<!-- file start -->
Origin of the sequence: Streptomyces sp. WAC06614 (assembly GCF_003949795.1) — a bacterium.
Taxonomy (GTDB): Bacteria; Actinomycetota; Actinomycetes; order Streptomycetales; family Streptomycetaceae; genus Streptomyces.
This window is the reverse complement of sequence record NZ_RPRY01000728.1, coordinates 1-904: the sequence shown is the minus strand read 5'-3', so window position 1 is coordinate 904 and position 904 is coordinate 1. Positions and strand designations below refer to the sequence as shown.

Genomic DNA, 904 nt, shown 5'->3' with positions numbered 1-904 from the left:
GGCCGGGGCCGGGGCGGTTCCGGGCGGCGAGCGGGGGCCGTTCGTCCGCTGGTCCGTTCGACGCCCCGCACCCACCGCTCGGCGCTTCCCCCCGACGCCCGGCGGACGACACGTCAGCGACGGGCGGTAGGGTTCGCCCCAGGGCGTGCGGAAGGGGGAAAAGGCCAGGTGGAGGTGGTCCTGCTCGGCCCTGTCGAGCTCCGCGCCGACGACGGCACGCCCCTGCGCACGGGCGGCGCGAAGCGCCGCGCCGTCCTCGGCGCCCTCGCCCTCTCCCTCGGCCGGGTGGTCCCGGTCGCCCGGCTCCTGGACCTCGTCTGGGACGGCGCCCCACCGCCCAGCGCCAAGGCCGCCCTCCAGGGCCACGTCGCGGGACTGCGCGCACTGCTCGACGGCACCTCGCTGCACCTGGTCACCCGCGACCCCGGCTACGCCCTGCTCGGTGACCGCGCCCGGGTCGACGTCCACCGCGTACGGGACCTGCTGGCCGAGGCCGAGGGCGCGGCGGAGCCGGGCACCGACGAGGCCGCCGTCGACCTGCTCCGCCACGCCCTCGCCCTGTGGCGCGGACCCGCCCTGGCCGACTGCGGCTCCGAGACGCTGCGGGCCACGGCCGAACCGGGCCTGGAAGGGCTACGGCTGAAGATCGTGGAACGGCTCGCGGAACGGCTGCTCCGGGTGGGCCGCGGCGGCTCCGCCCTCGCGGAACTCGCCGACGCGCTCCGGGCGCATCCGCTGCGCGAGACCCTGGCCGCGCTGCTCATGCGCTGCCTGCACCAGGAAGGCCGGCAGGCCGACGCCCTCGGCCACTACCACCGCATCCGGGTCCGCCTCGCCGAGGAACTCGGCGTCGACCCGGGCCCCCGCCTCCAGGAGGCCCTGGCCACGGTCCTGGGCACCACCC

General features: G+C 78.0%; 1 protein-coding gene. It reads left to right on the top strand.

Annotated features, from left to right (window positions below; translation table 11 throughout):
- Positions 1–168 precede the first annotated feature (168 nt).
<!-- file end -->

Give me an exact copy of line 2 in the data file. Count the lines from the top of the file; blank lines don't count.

Taxonomy (GTDB): Bacteria; Actinomycetota; Actinomycetes; order Streptomycetales; family Streptomycetaceae; genus Streptomyces.